As we think about education, it is important to remember that special education is designed to meet the unique needs of the individual student. Schools still need to be flexible and sensitive to family circumstances. Being creative and continuing to work collaboratively with families will help to ensure student success.
As school administrators make plans for students to begin school in the Fall, each district will send their proposal for approval to the Nevada Department of Education. These plans are to be submitted in July, and must contain a variety of options to help schools react to these uncertain times. Parents may want to check out the plan in their district to understand options and re-entry plans. Please click the links below to review these:
U.S. Dept. of Education Guidance on Serving Children with Disabilities
U.S. Department of Education has released new information that urges states to continue to educate students with disabilities during the COVID-19 national emergency and school closures. This supplemental fact sheet stated that federal law should not be used to prevent schools from offering distance learning opportunities to all students, including students with disabilities. As schools reopen, families will want to be aware of this guidance and work with the school to ensure that their child receives the services necessary to participate in the general education curriculum and make progress on their IEP goals.
Creating a Plan to Go Back in the Classroom
Families and communities need schools to be ready to reopen as soon as public health officials signal that it is safe. American Enterprise Institute has developed A Blueprint for Back to School to help parents, school officials and the community understand what work must be done prior to going back into the building. Another guidance document that state and school councils will want to use to make decisions about school reentry, has been published by the Center for Disease Control, K-12 Schools and Childcare Programs FAQs for Administrators, Teachers, and Parents. This information may ease the concerns and fears that families could experience during their children’s transition back into the classroom.
Special Education – What You Need To Know Webinar
Learn how parents can work with schools during COVID-19 to determine special education, supports and services that will be provided to ensure students with disabilities continue to progress during this pandemic.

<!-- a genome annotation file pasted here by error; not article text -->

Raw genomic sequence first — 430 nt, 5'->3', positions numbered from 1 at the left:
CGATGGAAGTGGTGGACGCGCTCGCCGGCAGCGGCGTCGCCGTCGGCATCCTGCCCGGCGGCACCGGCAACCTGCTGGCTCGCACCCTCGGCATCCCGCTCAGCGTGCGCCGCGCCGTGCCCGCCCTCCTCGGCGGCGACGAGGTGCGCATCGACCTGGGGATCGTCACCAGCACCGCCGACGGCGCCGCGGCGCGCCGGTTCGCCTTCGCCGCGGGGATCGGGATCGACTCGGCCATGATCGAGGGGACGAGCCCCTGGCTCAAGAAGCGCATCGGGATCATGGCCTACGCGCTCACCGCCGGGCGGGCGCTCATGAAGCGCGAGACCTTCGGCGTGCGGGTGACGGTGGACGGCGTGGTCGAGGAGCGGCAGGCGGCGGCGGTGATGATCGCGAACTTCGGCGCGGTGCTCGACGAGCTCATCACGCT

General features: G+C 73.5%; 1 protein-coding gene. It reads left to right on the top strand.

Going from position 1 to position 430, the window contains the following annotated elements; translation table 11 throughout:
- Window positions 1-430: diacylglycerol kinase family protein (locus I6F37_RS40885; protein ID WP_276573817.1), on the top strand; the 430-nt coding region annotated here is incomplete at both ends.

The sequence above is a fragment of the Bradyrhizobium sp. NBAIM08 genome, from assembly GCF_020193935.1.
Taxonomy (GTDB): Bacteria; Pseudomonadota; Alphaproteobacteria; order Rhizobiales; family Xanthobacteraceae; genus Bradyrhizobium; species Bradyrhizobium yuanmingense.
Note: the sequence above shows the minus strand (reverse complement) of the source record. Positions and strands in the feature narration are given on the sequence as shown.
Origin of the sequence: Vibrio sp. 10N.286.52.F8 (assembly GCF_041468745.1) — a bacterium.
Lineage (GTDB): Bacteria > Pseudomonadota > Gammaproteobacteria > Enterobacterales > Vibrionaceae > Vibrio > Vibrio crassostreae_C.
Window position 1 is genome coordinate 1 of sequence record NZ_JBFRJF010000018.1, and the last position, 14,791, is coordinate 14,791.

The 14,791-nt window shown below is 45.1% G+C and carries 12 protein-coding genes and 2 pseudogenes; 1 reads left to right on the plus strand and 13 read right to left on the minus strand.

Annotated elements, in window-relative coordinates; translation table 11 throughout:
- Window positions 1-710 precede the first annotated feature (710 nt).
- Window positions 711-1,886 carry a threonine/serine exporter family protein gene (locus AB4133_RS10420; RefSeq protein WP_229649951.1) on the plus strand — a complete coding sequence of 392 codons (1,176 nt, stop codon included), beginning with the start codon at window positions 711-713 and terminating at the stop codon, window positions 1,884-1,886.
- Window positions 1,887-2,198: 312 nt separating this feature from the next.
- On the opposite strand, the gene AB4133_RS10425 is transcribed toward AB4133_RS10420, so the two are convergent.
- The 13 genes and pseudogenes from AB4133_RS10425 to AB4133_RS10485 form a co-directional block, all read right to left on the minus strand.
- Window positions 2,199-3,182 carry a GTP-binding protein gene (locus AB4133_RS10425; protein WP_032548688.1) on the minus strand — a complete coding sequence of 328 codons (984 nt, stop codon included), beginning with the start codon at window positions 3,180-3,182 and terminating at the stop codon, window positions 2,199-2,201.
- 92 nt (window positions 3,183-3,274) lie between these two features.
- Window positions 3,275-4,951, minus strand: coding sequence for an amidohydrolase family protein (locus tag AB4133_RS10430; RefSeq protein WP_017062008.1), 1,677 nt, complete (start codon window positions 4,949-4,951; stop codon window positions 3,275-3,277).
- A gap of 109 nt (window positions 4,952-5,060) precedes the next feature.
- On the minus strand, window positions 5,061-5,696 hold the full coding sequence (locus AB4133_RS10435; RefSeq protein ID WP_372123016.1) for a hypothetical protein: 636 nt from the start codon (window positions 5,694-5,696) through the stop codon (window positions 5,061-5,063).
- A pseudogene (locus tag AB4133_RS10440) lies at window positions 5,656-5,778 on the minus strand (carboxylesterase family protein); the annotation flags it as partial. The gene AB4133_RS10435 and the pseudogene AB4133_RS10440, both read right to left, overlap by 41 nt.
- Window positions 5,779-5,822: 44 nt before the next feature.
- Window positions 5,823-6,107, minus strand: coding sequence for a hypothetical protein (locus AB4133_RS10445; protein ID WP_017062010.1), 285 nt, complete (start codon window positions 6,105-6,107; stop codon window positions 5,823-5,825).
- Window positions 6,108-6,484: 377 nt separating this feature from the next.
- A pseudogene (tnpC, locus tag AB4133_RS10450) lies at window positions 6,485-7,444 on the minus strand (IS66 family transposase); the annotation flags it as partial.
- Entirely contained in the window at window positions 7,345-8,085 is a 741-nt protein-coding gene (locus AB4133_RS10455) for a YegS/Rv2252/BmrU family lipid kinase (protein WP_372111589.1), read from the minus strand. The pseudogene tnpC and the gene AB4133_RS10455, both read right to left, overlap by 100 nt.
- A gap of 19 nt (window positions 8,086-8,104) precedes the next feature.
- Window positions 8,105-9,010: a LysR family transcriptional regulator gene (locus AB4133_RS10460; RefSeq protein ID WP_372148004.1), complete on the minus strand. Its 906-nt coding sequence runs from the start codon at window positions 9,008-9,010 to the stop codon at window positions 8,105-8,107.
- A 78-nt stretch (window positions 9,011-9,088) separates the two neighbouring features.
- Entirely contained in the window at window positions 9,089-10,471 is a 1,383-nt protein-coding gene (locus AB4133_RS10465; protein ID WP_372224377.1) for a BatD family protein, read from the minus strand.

Parents have different options if they disagree with their child’s special education program, the Nevada Department of Education has a link on their home page titled IDEA Dispute Resolution that has options for resolving differences. Parents can request an IEP Facilitation which is a process where a non-bias facilitator helps with communication at the IEP meeting to develop a meaningful IEP. Another option is Mediation this is a meeting between parents and the school district. A person who does not work for the school district helps both sides to find agreement. Parents also have the option to file a State Complaint which is an option provided by IDEA used when parents believe the school has violated special education law or regulation(s). Another option is a Due Process hearing, this is a formal hearing, each side presents its position and a hearing officer makes the final decision. In addition to IDEA related resolution options, the Nevada Department of Education offers a Constituent Concern Inspection process that can be initiated by a person, including an organization, or governmental agency when there is a belief that there is noncompliance with the laws and regulations governing the education of pupils with disabilities by providers of special education. PEP staff is available to provide families with more information about any of the above options.